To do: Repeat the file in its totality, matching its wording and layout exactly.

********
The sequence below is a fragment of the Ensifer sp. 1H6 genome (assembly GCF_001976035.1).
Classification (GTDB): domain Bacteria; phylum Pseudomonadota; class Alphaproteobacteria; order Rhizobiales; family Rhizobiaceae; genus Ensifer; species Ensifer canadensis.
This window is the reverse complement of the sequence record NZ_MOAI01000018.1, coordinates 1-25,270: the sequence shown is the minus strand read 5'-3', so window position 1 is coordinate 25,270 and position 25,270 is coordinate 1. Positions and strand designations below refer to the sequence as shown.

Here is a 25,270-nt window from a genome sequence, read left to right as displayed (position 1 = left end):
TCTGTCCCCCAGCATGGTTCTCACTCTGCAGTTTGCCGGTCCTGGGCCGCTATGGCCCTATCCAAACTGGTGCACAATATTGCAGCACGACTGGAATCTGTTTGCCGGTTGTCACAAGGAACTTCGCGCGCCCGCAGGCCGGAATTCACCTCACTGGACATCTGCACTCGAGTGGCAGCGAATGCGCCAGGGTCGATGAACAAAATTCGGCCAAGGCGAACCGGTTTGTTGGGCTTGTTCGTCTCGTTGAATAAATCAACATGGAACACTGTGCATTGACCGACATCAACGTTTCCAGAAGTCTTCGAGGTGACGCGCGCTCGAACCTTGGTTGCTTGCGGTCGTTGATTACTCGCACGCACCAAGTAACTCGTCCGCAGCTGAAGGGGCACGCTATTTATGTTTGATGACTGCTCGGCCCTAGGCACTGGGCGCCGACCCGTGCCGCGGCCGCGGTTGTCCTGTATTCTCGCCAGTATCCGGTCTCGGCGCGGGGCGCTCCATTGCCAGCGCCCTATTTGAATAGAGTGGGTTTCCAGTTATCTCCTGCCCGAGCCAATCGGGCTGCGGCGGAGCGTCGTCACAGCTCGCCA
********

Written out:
The sequence below is a fragment of the Ensifer sp. 1H6 genome (assembly GCF_001976035.1).
Classification (GTDB): domain Bacteria; phylum Pseudomonadota; class Alphaproteobacteria; order Rhizobiales; family Rhizobiaceae; genus Ensifer; species Ensifer canadensis.
This window is the reverse complement of the sequence record NZ_MOAI01000018.1, coordinates 1-25,270: the sequence shown is the minus strand read 5'-3', so window position 1 is coordinate 25,270 and position 25,270 is coordinate 1. Positions and strand designations below refer to the sequence as shown.

Here is a 25,270-nt window from a genome sequence, read left to right as displayed (position 1 = left end):
TCTGTCCCCCAGCATGGTTCTCACTCTGCAGTTTGCCGGTCCTGGGCCGCTATGGCCCTATCCAAACTGGTGCACAATATTGCAGCACGACTGGAATCTGTTTGCCGGTTGTCACAAGGAACTTCGCGCGCCCGCAGGCCGGAATTCACCTCACTGGACATCTGCACTCGAGTGGCAGCGAATGCGCCAGGGTCGATGAACAAAATTCGGCCAAGGCGAACCGGTTTGTTGGGCTTGTTCGTCTCGTTGAATAAATCAACATGGAACACTGTGCATTGACCGACATCAACGTTTCCAGAAGTCTTCGAGGTGACGCGCGCTCGAACCTTGGTTGCTTGCGGTCGTTGATTACTCGCACGCACCAAGTAACTCGTCCGCAGCTGAAGGGGCACGCTATTTATGTTTGATGACTGCTCGGCCCTAGGCACTGGGCGCCGACCCGTGCCGCGGCCGCGGTTGTCCTGTATTCTCGCCAGTATCCGGTCTCGGCGCGGGGCGCTCCATTGCCAGCGCCCTATTTGAATAGAGTGGGTTTCCAGTTATCTCCTGCCCGAGCCAATCGGGCTGCGGCGGAGCGTCGTCACAGCTCGCCA